Profile in Success - January 2009

Rated Top in Topeka
By Jim and Elaine Norland

Substantial signage assures visibility.

Tom Enstrom was so picky about his own car’s finish and appearance that he equipped the garage in the new home he was building 25 years ago so he could wash his car indoors.

Before he moved to Topeka, KS, Enstrom, an insurance executive, had come close to buying a car wash on the East Coast. Not long after his westward move, Enstrom began building a full-service tunnel wash to provide professional car cleaning for others. His Eagle Auto Wash has been thriving ever since and consistently wins community recognition as the area’s “Best Car Wash.”

Eagle’s main business is car washing, but the variety of detail services on its menu tells motorists that its specialists can meet every need in vehicle appearance. Exterior signage and the wash’s website now identify it as Eagle Auto Wash and Detailing Salon.

While detail work comprises a small percentage of Eagle’s total volume, it attracts motorists who want or need more than basic wash-line services. Many customers choose an upgrade or special service of some type, perhaps shampooing a stained rear seat or carpet. Mini-detail or “While-U-Wait” options include hand wax, leather or tire treatment, and packages combining those and similar services.Complete details can range from $139.95 for compact cars to $229.95 for conversion/passenger vans.

Plenty of sacking space.

Washing equipment at Eagle combines the best of high-pressure and soft-cloth dirt removal and vehicle finishing. A correlator for the 120-foot conveyor aligns each car, SUV, or pickup as it moves from the vacuum area into the wash. Prep guns (fed by tankless water heaters) at the start of the tunnel are followed by a flooder arch to soften dirt and grime, including bird droppings. A high-pressure arch then dislodges most dirt and debris.

“We follow that with the soft wraps and lower wraps as we put on the detergents and things of that nature,” Enstrom explains. Rocker panel wraps and two sets of tall wraps also clean the vehicle and apply waxes. Finally, a mitter curtain cleans the top of the vehicle while nylon tire brushes clean the wheels. Another set of rocker panel wraps, a rinse arch, and a reverse osmosis rinse complete the liquid treatments before a Stripper dryer begins its work. Every vehicle gets towel drying, and most get separate window cleaning by the finishing crew at the end of the line.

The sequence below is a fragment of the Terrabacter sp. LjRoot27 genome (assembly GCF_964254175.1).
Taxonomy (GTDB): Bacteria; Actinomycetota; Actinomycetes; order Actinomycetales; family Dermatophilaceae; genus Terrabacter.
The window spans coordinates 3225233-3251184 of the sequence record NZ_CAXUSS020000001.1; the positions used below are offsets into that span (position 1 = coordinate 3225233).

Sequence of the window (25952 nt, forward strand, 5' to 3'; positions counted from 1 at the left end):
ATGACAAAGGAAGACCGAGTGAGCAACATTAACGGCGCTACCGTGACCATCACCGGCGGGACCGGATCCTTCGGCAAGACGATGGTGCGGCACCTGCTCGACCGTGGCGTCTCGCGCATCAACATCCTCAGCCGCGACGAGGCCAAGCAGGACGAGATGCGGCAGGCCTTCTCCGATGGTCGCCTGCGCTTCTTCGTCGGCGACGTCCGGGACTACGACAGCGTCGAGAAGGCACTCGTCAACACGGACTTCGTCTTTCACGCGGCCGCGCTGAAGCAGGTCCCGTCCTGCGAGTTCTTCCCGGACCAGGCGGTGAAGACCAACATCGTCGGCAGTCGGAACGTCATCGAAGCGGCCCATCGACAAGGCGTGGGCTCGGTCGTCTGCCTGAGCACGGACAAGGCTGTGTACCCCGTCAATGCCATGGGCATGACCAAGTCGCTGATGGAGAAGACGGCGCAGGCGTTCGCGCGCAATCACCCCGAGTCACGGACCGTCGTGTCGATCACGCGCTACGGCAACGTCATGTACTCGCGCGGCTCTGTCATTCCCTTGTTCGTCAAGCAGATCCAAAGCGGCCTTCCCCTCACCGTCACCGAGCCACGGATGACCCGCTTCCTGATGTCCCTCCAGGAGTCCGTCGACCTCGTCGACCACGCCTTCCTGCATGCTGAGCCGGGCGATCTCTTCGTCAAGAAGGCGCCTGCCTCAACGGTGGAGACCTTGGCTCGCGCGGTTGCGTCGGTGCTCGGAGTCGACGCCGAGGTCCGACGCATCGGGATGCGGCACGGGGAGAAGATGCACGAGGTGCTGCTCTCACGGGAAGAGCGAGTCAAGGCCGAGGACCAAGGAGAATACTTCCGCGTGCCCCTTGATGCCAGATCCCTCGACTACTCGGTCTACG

Eagle Auto Wash has been well ahead of the current wave of “green” thinking, always recycling wash water so that only 30 gallons of fresh water is used for each vehicle. With the growing public awareness of water conservation and environmental matters, Eagle now makes more prominent mention of its strides in that realm, including using biodegradable soaps, detergents, and waxes. Eagle Auto Wash is located on a 400-foot-by-120-foot site, a narrow strip of land at the west end of Fairlawn Plaza, a combination strip and indoor shopping center in Topeka. The wash borders a heavily traveled east-west road, 21st Street. It is about a quarter mile from a bypass Interstate and a mile or less from the community’s major mall. Topeka is small enough, Enstrom notes, that access is quick and easy from any part of the community.

Central vacuum station at the tunnel entrance.

The masonry block structure, painted white with Dryvit surfacing on the front, is about 45 feet longer than the 120-foot conveyor. That includes a finishing area that can accommodate as many as six vehicles at a time so employees can finish cars completely inside when outside weather may be harsh. The same finishing area is used for detailing operations. Outside, the shape of the building and property allows for lengthy two-wide stacking of incoming vehicles.